alkali reserve


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reserve

 [re-zerv´]
1. to hold back for future use.
2. a supply beyond that ordinarily used, for use in an emergency.
alkali reserve (alkaline reserve) see alkali reserve.
cardiac reserve an increase in cardiac output related to an increase in heart rate or stroke volume to meet body requirements.

al·ka·li re·serve

the sum total of the basic ions (mainly bicarbonates) of the blood and other body fluids that, acting as buffers, maintain the normal pH of the blood.

al·ka·li re·serve

(al'kă-lī rē-zĕrv')
The sum total of the basic ions (mainly bicarbonates) of the blood and other body fluids that, acting as buffers, maintain the normal pH of the blood.

al·ka·li re·serve

(al'kă-lī rē-zĕrv')
The sum total of the basic ions (mainly bicarbonates) of the blood and other body fluids that, acting as buffers, maintain the normal pH of the blood.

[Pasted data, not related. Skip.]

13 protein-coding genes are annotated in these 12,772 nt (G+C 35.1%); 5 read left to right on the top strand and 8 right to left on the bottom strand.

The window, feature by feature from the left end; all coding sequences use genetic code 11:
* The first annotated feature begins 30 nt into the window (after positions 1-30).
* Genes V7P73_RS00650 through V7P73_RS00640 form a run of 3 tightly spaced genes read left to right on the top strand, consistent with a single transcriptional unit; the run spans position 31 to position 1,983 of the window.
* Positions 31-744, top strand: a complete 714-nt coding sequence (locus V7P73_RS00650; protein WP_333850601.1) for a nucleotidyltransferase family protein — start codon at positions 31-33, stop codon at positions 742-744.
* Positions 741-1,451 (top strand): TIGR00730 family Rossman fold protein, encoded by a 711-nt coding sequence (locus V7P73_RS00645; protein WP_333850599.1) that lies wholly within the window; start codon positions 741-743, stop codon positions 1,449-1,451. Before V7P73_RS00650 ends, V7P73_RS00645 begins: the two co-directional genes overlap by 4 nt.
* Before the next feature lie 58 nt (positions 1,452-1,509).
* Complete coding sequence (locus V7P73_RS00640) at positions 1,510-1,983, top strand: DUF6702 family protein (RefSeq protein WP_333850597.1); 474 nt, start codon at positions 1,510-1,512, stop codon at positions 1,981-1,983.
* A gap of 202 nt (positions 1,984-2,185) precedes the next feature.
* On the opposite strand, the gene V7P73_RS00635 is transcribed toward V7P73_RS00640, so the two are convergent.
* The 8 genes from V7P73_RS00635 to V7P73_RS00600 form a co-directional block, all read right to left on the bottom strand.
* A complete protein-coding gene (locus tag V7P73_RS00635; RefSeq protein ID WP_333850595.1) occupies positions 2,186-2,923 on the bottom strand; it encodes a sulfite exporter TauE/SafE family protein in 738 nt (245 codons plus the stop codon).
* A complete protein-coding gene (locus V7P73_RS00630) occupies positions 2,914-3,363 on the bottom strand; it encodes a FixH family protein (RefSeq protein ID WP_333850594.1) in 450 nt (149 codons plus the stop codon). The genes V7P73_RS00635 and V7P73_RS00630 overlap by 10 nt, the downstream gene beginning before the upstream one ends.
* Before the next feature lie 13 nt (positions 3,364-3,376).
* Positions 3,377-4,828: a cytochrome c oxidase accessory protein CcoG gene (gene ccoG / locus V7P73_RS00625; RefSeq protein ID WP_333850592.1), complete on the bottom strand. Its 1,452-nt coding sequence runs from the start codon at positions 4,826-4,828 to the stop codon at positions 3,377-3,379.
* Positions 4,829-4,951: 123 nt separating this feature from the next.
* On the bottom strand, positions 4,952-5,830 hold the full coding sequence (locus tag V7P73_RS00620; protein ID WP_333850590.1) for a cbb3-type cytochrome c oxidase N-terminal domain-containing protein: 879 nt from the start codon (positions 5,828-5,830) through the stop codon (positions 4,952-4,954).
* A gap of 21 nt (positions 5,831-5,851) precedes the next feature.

alkali

any one of a class of compounds such as sodium hydroxide that form salts with acids and soaps with fats; a base, or substance capable of neutralizing acids. Other properties include a bitter taste and the ability to turn litmus paper from red to blue. Alkalis play a vital role in maintaining the normal functioning of the body chemistry. See also acid-base balance, alkaline, base.

alkali disease
see selenium poisoning.
alkali reserve
the ability of the combined buffer systems of the blood to neutralize acid. The pH of the blood normally is slightly on the alkaline side, between 7.35 and 7.45. Since the principal buffer in the blood is bicarbonate, the alkali reserve is essentially represented by the plasma bicarbonate concentration. However, hemoglobin, phosphates and other bases also act as buffers. A lowered alkali reserve means a state of acidosis; increased reserve indicates alkalosis. Alkali reserve is measured by the combining power of carbon dioxide, which is the amount of carbon dioxide that can be bound as bicarbonate by the blood.